BREAKING: They Let Him Go?! (Video)

( – In a move that could end his five-year incarceration in the U.K. and allow him to go back to Australia, WikiLeaks founder Julian Assange is set to plead guilty to a conspiracy charge as part of an agreement with the U.S. Department of Justice.

Watch the video below.

According to court documents recently made public, Assange is charged with conspiring to obtain and release national defense information.

This plea agreement is the latest development in Assange’s lеngthy legal conflict with the United States, which has been attempting to extradite him from the U.K. since he published classified documents via WikiLeaks in 2010.

U.S. federal prosecutors are recommending a 62-month sentence, equal to the time Assange has already spent in a British prison while contesting his extradition.

The plan is for these months to count towards his sentence, which would enable his immediate deportation to Australia after being released.

Assange is set to submit his guilty plea tomorrow in the Northern Mariana Islands, a U.S. commonwealth in the Pacific Ocean, as stated in a letter from DOJ official Matthew McKenzie to U.S. district judge Ramona Manglona.

This location was chosen due to its closeness to Australia and because Assange preferred not to travel to the mainland U.S. for the plea deal, which the judge still needs to approve.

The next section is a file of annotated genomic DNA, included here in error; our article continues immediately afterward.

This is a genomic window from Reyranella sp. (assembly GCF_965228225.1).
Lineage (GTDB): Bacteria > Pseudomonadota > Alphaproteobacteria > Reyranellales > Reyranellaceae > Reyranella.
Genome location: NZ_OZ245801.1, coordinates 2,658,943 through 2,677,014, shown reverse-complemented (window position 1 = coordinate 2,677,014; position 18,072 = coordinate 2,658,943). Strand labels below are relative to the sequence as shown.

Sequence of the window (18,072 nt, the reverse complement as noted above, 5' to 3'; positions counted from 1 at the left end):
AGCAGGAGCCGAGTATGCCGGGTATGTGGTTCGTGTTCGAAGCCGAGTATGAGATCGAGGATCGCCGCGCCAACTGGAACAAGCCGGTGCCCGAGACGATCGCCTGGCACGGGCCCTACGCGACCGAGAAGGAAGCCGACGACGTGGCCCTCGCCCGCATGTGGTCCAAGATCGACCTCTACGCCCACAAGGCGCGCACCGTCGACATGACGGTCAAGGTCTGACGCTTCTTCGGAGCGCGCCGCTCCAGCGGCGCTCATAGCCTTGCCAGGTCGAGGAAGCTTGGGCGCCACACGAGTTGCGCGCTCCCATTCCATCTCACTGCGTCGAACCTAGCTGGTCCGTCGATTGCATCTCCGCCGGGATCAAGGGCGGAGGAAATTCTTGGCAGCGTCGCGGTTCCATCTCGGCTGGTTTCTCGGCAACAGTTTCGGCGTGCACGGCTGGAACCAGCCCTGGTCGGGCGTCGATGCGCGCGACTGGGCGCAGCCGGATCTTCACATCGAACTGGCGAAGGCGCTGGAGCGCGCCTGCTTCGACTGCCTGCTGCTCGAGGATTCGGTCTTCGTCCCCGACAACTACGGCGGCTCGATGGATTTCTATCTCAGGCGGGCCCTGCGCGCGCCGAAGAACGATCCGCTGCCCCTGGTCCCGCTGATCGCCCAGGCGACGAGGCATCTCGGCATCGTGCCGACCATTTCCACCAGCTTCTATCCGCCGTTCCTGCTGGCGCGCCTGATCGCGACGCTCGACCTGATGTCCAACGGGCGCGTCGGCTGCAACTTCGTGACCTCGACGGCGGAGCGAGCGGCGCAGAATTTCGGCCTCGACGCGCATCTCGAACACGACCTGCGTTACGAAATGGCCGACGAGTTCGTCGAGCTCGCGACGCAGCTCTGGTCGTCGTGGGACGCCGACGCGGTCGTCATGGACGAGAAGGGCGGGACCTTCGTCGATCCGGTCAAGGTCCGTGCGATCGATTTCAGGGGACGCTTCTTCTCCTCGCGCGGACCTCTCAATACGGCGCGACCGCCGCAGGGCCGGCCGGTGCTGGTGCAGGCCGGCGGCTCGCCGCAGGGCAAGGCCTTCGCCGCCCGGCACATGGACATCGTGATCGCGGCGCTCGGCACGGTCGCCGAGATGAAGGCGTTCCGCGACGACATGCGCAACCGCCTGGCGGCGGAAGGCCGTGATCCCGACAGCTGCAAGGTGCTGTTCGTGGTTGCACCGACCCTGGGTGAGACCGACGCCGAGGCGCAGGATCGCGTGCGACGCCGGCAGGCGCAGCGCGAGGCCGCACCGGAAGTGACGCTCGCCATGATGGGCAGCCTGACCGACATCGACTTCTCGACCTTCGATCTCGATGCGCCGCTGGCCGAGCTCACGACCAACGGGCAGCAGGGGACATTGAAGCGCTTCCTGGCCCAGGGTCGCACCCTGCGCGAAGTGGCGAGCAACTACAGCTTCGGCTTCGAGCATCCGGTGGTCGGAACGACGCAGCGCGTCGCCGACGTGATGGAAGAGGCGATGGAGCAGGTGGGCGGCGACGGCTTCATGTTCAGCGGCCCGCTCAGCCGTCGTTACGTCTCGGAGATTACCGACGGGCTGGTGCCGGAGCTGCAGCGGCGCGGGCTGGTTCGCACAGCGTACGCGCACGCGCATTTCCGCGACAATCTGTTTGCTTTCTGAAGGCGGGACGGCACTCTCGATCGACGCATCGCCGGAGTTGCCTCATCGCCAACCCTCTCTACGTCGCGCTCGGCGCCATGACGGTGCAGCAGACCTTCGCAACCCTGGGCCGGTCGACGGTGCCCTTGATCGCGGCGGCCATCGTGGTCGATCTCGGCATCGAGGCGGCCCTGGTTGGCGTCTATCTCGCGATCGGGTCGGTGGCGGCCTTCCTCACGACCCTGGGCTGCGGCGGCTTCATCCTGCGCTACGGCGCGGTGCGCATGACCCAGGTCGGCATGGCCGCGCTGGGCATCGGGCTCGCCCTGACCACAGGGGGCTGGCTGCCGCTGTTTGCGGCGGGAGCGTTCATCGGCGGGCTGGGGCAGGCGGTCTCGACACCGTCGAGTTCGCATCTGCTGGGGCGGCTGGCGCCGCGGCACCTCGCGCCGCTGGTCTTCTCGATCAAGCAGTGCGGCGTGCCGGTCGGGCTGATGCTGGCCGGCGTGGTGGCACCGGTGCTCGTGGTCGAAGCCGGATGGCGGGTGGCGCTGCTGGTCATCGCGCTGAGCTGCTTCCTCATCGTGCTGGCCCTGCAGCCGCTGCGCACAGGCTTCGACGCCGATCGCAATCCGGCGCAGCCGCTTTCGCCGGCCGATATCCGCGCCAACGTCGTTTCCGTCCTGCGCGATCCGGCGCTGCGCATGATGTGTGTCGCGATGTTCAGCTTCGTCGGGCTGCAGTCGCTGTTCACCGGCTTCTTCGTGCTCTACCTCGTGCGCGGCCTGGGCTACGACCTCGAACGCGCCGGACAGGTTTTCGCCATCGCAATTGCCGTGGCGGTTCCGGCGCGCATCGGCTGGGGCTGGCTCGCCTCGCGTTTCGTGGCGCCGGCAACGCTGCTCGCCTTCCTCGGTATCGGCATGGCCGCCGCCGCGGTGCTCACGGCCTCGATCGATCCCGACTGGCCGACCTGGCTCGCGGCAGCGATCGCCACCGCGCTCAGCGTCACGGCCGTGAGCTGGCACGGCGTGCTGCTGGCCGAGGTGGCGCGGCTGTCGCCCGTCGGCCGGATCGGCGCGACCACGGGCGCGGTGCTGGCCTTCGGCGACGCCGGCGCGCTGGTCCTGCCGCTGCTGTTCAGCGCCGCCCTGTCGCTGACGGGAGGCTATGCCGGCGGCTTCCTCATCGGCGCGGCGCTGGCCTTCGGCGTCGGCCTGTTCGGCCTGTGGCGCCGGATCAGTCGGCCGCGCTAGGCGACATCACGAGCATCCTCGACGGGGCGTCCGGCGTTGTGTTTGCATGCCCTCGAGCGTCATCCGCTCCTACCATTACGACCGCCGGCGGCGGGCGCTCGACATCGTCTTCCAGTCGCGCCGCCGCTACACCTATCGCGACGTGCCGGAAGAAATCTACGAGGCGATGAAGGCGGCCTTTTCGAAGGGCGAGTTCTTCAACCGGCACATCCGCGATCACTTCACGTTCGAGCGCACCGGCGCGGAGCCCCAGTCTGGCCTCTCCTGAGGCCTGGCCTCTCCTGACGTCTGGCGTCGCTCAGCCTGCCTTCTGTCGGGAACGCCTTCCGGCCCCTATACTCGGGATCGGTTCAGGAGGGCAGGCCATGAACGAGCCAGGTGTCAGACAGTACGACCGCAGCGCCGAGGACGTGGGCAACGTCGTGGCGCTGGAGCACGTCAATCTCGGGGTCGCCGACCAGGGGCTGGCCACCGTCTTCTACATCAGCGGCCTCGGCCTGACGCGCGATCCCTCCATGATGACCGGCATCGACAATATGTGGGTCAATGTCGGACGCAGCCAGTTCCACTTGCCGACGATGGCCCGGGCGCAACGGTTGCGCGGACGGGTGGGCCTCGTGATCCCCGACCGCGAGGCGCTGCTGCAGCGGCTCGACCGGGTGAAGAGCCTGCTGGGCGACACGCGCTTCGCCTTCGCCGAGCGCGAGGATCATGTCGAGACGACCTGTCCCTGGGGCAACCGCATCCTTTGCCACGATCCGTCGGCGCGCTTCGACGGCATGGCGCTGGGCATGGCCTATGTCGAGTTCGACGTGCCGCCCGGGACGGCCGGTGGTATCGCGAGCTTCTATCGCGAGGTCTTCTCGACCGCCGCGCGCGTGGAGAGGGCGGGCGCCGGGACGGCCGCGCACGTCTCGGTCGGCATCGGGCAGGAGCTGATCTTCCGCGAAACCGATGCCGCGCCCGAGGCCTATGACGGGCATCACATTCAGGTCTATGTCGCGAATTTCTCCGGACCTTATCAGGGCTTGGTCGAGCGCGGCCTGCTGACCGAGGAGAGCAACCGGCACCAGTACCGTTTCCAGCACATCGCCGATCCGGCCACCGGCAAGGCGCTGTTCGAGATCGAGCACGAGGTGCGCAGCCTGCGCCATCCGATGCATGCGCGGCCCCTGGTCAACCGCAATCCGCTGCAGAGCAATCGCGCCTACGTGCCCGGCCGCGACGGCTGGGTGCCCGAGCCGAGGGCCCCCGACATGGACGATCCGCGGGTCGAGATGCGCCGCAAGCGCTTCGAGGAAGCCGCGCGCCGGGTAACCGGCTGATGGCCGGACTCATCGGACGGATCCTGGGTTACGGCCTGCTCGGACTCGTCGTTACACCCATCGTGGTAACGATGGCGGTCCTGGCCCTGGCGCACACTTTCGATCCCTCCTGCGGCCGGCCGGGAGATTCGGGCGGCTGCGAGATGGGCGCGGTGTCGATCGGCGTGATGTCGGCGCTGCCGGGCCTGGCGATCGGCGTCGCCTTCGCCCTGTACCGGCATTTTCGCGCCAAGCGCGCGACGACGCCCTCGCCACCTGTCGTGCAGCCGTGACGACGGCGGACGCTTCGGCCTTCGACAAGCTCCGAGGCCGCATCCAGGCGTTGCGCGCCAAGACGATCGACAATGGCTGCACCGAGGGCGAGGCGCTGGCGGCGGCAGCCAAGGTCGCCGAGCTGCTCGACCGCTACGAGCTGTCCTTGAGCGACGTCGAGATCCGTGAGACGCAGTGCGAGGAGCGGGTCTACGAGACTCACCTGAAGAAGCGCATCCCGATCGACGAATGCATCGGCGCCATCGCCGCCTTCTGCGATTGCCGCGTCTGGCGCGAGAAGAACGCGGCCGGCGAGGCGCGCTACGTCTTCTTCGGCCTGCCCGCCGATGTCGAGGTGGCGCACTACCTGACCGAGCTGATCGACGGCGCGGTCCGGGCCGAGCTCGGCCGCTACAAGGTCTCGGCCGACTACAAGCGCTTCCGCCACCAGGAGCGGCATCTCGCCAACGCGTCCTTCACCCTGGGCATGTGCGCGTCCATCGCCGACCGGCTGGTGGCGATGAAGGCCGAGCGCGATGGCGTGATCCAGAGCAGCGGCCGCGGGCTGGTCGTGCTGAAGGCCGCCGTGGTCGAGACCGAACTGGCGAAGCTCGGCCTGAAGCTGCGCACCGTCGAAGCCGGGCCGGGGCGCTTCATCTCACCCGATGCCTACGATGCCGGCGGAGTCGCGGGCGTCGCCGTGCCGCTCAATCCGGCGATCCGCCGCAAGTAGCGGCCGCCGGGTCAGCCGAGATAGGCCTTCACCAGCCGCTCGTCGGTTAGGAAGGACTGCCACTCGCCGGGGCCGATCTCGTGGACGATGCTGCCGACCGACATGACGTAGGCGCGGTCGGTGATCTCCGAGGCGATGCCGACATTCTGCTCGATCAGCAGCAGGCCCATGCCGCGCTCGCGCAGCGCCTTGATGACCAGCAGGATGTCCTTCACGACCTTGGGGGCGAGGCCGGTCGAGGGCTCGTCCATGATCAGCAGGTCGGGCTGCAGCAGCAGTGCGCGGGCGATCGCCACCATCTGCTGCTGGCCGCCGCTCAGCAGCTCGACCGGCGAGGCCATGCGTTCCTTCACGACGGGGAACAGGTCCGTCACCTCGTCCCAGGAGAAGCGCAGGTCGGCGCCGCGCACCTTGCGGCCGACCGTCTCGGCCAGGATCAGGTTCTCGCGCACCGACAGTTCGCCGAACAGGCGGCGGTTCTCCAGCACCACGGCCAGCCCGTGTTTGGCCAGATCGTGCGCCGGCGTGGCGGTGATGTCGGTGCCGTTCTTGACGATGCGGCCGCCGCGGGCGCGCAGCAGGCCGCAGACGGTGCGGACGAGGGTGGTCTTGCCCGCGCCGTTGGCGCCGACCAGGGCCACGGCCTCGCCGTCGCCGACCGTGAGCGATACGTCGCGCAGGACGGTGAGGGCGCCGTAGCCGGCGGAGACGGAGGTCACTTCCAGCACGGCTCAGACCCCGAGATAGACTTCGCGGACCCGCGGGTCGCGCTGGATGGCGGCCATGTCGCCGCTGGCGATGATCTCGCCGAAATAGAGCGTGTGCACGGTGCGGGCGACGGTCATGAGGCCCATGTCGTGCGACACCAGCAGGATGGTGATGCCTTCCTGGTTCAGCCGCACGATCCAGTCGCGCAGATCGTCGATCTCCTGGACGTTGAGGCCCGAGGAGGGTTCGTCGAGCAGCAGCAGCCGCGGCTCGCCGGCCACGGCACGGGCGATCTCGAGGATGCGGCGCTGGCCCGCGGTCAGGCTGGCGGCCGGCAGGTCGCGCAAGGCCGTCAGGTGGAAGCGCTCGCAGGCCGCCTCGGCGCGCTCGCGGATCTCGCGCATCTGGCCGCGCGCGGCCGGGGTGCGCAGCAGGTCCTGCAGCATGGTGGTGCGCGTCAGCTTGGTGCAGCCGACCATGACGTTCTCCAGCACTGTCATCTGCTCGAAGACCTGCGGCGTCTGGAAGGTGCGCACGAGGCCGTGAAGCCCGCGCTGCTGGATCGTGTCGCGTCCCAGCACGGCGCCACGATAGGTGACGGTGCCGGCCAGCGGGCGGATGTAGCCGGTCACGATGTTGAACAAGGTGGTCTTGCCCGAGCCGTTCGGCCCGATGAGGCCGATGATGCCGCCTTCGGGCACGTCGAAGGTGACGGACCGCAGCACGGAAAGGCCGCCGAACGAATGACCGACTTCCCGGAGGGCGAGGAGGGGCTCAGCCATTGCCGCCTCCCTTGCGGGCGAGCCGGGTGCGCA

In total, Assange faces 18 criminal charges, including 17 under espionage laws and one for conspiracy to commit computer intrusion.

He was implicated in collaborating with military intelligence analyst Chelsea (formerly Bradley) Manning to leak sensitive materials such as footage of a U.S. airstrike in Baghdad, military logs from Iraq and Afghanistan and diplomatic cables.

Assange’s legal team has maintainеd that his actions are shielded by the First Amendment and serve the public interest.

Conversely, federal prosecutors argue that his disclosures jеopardized U.S. national security and endangered American agents.

Arrested in 2019, Assange had spent the previous seven years in the Ecuadorian Embassy in London to evadе capture, followed by five years in a high-security British prison.

This plea deal development occurrеd a month after a U.K. court decided Assange could contest his extradition to the U.S.

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